Table 1:

Summary of postoperative complications with regard to surgical approach and TDH Type.


Table 2:

Summary of postoperative Frankel grade improvements.


Table 3:

Distribution of patient-reported health status across EQ-5D-3L domains.



Clinical data

We performed a retrospective analysis of the clinical and surgical outcomes for 21 patients undergoing surgery for TDH between 2000 and 2010 [ Tables 1 - 3 ]. Patients averaged 55.3 years of age and presented with overlapping myelopathy (n = 18) and/or axial pain (n = 12). The average duration of symptoms was 13.9 months. The average postoperative follow-up period was 93 months.

Neurodiagnostic studies

Preoperative computed tomography and magnetic resonance imaging scans showed that TDHs were soft (38%, n = 8), calcified (38%, n = 8), or calcified-transdural (24%, n = 5). Soft discs were predominantly found below T10/11, while calcified discs were mostly above T10/11.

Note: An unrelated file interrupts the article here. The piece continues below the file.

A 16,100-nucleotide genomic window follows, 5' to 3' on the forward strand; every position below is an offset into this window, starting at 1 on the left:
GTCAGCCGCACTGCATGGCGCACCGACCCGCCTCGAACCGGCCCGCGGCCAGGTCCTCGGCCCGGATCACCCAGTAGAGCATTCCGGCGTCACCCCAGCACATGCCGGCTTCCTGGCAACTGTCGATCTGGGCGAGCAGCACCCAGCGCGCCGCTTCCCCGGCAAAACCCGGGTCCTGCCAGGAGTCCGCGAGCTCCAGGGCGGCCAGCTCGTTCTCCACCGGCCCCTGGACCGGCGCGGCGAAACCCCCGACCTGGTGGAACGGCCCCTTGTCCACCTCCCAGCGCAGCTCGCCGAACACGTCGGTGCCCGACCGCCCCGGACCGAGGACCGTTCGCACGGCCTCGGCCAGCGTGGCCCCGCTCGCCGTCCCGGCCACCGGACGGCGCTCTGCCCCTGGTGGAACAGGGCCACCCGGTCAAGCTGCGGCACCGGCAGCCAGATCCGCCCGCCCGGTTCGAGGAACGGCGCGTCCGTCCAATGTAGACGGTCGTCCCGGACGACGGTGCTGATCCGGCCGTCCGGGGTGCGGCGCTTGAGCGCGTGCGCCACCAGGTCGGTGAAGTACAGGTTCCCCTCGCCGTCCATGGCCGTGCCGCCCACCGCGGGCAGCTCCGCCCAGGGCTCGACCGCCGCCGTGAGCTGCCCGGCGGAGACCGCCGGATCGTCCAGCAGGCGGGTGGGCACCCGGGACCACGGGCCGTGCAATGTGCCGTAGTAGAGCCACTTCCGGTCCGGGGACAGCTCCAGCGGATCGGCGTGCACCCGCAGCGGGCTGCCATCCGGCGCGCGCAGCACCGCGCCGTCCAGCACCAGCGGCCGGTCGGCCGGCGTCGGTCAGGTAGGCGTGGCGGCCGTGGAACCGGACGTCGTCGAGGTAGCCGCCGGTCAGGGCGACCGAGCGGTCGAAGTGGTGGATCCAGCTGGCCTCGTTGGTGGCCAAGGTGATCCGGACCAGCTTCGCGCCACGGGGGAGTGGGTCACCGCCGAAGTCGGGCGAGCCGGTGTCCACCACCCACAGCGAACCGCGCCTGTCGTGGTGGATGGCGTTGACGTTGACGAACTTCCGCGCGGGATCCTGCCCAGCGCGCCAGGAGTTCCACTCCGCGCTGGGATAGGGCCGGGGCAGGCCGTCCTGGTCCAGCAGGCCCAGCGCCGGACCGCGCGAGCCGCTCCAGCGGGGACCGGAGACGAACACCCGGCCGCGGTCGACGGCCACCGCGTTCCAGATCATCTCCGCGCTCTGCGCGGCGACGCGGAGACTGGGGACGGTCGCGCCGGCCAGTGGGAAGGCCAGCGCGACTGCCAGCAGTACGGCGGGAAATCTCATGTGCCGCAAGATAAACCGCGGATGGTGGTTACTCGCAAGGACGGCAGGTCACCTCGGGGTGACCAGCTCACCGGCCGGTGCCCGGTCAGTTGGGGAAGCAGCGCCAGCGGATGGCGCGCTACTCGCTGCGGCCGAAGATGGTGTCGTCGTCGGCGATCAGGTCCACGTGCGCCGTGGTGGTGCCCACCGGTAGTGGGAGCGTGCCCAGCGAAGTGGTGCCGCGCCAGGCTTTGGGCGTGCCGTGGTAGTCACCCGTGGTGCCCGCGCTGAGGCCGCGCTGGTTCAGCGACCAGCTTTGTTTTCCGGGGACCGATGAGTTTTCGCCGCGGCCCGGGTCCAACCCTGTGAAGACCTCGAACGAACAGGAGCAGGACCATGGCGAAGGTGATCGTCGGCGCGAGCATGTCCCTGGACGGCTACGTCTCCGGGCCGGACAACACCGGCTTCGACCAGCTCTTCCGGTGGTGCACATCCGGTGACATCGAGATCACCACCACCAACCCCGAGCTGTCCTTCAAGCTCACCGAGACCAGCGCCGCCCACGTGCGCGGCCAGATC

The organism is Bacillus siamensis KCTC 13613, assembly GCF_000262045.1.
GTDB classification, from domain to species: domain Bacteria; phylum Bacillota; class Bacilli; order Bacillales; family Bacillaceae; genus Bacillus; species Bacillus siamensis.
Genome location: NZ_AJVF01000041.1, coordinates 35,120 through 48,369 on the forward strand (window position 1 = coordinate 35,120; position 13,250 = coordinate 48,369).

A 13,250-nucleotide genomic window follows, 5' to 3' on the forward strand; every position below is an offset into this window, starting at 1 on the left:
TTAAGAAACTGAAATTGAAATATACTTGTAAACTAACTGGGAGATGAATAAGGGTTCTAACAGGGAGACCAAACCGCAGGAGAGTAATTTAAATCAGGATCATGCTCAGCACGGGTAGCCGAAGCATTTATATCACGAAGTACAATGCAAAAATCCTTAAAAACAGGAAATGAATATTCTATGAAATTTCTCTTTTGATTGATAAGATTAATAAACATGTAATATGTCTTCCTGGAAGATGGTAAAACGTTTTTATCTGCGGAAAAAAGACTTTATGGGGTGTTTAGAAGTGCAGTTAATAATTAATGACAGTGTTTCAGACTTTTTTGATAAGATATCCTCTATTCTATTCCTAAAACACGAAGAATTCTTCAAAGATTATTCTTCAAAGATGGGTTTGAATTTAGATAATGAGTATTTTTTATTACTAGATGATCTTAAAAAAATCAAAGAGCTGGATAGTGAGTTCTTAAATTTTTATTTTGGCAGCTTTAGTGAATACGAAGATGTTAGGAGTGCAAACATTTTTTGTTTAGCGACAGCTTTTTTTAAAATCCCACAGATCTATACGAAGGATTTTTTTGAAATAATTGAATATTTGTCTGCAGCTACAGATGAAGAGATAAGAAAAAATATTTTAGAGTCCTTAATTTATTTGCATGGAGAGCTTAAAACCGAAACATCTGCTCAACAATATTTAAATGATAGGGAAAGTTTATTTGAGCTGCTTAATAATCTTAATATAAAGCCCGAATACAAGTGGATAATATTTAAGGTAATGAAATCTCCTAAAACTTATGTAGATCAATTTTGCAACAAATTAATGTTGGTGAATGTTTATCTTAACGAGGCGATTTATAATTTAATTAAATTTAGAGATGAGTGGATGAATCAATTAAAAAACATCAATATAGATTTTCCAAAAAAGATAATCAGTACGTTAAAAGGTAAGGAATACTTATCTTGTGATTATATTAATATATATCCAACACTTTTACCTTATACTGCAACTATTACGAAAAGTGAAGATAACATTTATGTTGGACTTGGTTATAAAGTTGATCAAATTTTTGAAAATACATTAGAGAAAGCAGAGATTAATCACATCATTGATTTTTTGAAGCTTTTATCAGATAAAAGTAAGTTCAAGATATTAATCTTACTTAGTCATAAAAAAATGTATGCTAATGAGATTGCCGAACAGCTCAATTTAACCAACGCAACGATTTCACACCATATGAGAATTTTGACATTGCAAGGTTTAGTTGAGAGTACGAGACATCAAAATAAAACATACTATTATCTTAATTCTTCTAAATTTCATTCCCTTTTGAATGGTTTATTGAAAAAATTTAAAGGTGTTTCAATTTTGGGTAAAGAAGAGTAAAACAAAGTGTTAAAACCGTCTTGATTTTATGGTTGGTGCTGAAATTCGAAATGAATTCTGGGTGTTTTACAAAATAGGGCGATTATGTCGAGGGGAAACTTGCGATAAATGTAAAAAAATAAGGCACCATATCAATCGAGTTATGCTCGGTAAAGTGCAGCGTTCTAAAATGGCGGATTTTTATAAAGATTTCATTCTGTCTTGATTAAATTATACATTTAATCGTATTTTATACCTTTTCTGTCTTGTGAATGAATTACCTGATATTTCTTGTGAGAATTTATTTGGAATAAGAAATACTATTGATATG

Surgical approaches and operative data

Surgical approaches included two posterior approaches: costotransversectomy (43%, n = 9) and transpedicular (5%, n = 1), and one anterior approach: the posterolateral thoracotomy (52%, n = 11). Figure 1 graphically depicts these approaches. For each surgical approach, the average duration of surgery, estimated blood loss, and length of hospital stay were recorded.

Figure 1:

Schematic depictions of the surgical approaches discussed in this study. Anterior approaches include (a) costotransversectomy and (b) transpedicular. Posterior approaches include (c) posterolateral thoracotomy.


Postoperative complications and long-term outcomes

Postoperative complications as well as long-term outcomes were assessed, using Frankel grades, the EQ-5D-3L, and Visual Analog Scale (VAS). We also looked at the need for instrumentation postoperatively.

Statistical analysis

Descriptive statistics were employed utilizing a commercially available platform (Microsoft Excel) to analyze the data.


Operative data

Thoracotomy had the longest surgery time, highest estimated blood loss, and longest length of hospital stay (6.4 h, 1333 mL, 17.1 days) as compared to costotransversectomy (4.5 h, 533 mL, 6.7 days) and transpedicular (4.0 h, 1000 mL, 8 days).